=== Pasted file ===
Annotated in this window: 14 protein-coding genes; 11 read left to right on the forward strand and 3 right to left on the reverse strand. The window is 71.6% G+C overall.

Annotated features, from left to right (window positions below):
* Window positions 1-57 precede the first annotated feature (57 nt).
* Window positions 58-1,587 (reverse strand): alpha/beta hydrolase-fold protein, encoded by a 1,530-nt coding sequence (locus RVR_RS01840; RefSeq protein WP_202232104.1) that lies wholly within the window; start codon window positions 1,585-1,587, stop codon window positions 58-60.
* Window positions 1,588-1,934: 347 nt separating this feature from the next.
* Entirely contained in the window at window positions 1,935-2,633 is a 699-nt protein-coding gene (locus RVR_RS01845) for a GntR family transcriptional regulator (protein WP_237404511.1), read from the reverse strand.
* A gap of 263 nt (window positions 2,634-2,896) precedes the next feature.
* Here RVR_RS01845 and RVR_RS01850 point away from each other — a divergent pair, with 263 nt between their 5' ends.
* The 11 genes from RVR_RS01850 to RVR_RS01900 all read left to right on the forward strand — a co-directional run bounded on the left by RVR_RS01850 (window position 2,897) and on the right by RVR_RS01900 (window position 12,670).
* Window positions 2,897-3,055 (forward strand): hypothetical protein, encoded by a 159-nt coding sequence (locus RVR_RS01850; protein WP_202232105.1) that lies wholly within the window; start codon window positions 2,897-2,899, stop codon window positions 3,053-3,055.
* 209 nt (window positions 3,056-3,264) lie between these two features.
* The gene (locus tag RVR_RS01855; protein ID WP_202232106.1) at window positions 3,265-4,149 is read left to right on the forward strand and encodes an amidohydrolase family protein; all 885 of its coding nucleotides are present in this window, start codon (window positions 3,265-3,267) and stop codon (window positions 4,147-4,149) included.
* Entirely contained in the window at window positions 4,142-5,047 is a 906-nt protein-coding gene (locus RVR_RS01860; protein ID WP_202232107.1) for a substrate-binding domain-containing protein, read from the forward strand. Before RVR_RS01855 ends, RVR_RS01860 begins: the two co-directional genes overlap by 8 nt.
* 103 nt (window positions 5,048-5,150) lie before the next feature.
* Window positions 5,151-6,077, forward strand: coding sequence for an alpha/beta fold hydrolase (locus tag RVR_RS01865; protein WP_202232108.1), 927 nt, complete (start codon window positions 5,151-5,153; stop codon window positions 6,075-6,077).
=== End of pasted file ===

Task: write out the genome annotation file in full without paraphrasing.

Annotated in this window: 14 protein-coding genes; 11 read left to right on the forward strand and 3 right to left on the reverse strand. The window is 71.6% G+C overall.

Annotated features, from left to right (window positions below):
* Window positions 1-57 precede the first annotated feature (57 nt).
* Window positions 58-1,587 (reverse strand): alpha/beta hydrolase-fold protein, encoded by a 1,530-nt coding sequence (locus RVR_RS01840; RefSeq protein WP_202232104.1) that lies wholly within the window; start codon window positions 1,585-1,587, stop codon window positions 58-60.
* Window positions 1,588-1,934: 347 nt separating this feature from the next.
* Entirely contained in the window at window positions 1,935-2,633 is a 699-nt protein-coding gene (locus RVR_RS01845) for a GntR family transcriptional regulator (protein WP_237404511.1), read from the reverse strand.
* A gap of 263 nt (window positions 2,634-2,896) precedes the next feature.
* Here RVR_RS01845 and RVR_RS01850 point away from each other — a divergent pair, with 263 nt between their 5' ends.
* The 11 genes from RVR_RS01850 to RVR_RS01900 all read left to right on the forward strand — a co-directional run bounded on the left by RVR_RS01850 (window position 2,897) and on the right by RVR_RS01900 (window position 12,670).
* Window positions 2,897-3,055 (forward strand): hypothetical protein, encoded by a 159-nt coding sequence (locus RVR_RS01850; protein WP_202232105.1) that lies wholly within the window; start codon window positions 2,897-2,899, stop codon window positions 3,053-3,055.
* 209 nt (window positions 3,056-3,264) lie between these two features.
* The gene (locus tag RVR_RS01855; protein ID WP_202232106.1) at window positions 3,265-4,149 is read left to right on the forward strand and encodes an amidohydrolase family protein; all 885 of its coding nucleotides are present in this window, start codon (window positions 3,265-3,267) and stop codon (window positions 4,147-4,149) included.
* Entirely contained in the window at window positions 4,142-5,047 is a 906-nt protein-coding gene (locus RVR_RS01860; protein ID WP_202232107.1) for a substrate-binding domain-containing protein, read from the forward strand. Before RVR_RS01855 ends, RVR_RS01860 begins: the two co-directional genes overlap by 8 nt.
* 103 nt (window positions 5,048-5,150) lie before the next feature.
* Window positions 5,151-6,077, forward strand: coding sequence for an alpha/beta fold hydrolase (locus tag RVR_RS01865; protein WP_202232108.1), 927 nt, complete (start codon window positions 5,151-5,153; stop codon window positions 6,075-6,077).